Coherent action on climate and disaster risk is essential to the success of eradicating poverty.
We need to speed up the change.
The sun has finally appeared, and the TV trucks are rolling out of this ancient hot springs town on the outskirts of Sendai, Japan. This was the location over the weekend of the G7 meeting of finance ministers and central bankers which, although civil, has ended with a lack of consensus.
After a disaster, when stress may be ubiquitous and access to medications scant, routine cases of cardiovascular disease, cancer, lung disease and diabetes can quickly evolve into life-threatening emergencies.
Japan occupies a special place in the recent history of human development because of its early support for the idea that reducing disaster risk is essential if we are to make progress on sustainable development.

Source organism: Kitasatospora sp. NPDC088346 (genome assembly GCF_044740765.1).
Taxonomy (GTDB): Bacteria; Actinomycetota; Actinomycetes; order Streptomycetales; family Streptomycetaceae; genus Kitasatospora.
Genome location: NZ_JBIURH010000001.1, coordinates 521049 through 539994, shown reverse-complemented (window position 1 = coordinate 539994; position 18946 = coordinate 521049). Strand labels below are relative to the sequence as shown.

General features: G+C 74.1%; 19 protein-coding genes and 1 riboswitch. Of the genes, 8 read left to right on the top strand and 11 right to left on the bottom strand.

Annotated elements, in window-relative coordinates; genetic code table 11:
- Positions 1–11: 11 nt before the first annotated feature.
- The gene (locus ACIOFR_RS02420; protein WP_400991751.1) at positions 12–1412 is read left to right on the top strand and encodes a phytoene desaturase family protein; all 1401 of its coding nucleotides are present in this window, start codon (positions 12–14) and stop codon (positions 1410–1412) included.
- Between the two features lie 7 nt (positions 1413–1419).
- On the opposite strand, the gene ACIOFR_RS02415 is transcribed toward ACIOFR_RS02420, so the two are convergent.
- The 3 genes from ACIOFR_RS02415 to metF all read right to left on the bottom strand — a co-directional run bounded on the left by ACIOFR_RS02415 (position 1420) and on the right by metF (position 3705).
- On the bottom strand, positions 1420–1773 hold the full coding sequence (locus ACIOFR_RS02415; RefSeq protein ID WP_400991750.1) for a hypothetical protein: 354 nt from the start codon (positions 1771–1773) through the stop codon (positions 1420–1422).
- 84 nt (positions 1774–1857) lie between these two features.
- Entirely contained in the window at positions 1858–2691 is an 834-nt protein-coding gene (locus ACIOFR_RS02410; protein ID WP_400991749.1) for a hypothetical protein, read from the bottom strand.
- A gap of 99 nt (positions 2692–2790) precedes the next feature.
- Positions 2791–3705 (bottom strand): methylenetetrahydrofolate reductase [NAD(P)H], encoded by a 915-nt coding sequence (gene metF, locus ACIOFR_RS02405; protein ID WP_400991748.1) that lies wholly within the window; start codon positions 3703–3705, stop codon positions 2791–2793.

Natural disasters, unfortunately, will always be with us. And the cost and number of people affected by disasters continues to rise. But this visit to Sendai is a valuable opportunity for me and the others who participated in the Sendai Dialogue to learn how we can strengthen our defenses.